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broomstick

[broom-stik, broo m-] /ˈbrumˌstɪk, ˈbrʊm-/
noun
1.
the long slender handle of a broom.
Origin of broomstick
1675-1685
First recorded in 1675-85; broom + stick1
Dictionary.com Unabridged
Based on the Random House Dictionary, © Random House, Inc. 2017.
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Examples from the Web for broomstick
Contemporary Examples
Historical Examples
  • The body of this submarine is formed by a part of a broomstick or shovel-handle.

    Boys' Book of Model Boats Raymond Francis Yates
  • The piece of broomstick or shovel-handle is cut 22 inches in length.

    Boys' Book of Model Boats Raymond Francis Yates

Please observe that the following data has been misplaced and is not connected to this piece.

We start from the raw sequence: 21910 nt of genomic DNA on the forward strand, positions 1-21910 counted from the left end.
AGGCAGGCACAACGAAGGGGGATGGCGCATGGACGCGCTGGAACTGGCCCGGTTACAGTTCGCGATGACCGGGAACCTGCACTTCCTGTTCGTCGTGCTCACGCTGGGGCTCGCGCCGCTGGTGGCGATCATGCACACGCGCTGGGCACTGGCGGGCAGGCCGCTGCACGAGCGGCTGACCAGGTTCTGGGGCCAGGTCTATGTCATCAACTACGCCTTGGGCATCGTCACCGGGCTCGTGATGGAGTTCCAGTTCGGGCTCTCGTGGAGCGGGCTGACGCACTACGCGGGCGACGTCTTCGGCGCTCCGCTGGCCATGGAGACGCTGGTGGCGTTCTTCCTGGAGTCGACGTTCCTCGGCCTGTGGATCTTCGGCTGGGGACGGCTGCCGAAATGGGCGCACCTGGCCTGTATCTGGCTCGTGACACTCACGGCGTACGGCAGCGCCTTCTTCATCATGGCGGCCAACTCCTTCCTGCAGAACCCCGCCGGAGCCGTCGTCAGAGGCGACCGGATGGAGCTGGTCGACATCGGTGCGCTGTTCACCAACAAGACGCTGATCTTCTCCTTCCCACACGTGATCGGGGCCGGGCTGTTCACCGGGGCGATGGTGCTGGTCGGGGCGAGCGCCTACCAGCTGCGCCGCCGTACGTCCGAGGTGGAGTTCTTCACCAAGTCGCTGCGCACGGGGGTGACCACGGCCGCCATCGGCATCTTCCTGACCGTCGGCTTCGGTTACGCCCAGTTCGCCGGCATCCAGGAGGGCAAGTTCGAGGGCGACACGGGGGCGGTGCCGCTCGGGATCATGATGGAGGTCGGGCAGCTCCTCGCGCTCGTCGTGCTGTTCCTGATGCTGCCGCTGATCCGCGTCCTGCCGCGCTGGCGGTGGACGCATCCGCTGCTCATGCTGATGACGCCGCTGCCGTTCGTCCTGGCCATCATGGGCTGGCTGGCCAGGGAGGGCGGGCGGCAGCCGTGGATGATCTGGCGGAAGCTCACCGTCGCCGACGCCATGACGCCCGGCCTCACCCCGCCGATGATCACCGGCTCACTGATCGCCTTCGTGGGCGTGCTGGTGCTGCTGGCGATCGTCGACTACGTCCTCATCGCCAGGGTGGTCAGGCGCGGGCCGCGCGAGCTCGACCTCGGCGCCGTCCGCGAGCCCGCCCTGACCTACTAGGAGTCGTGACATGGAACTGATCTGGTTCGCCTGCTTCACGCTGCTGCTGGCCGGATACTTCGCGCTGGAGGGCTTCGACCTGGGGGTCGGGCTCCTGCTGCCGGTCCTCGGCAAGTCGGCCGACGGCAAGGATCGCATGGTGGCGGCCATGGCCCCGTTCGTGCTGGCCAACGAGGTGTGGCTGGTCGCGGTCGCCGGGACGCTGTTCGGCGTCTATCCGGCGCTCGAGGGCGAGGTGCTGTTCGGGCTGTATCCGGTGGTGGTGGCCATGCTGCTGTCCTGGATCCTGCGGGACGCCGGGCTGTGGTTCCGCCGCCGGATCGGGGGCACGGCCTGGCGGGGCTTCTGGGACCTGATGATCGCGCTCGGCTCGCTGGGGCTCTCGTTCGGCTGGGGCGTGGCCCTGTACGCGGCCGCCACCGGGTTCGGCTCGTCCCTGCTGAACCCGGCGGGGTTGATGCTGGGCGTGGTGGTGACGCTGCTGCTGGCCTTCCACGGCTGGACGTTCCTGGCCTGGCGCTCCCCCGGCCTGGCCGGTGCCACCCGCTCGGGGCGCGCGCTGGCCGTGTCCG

• Nail this on a short piece of broomstick and square ends of hair with scissors.

    Taxidermy Leon Luther Pray
  • Just jumped the broomstick and goes to living with somebody else I reckon.

  • I reckon they fancy I should mount the broomstick and fly through the chimney, if they did.

    One Snowy Night Emily Sarah Holt
  • Long Kirby once threatened him with a broomstick; the smith never did it again.

    Bob, Son of Battle Alfred Ollivant
  • She might speak to Mrs. Burnett, but how about that broomstick?

    The Lilac Lady Ruth Alberta Brown
British Dictionary definitions for broomstick

broomstick

/ˈbruːmˌstɪk; ˈbrʊm-/
noun
1.
the long handle of a broom
Collins English Dictionary - Complete & Unabridged 2012 Digital Edition
© William Collins Sons & Co. Ltd. 1979, 1986 © HarperCollins
Publishers 1998, 2000, 2003, 2005, 2006, 2007, 2009, 2012
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20
23
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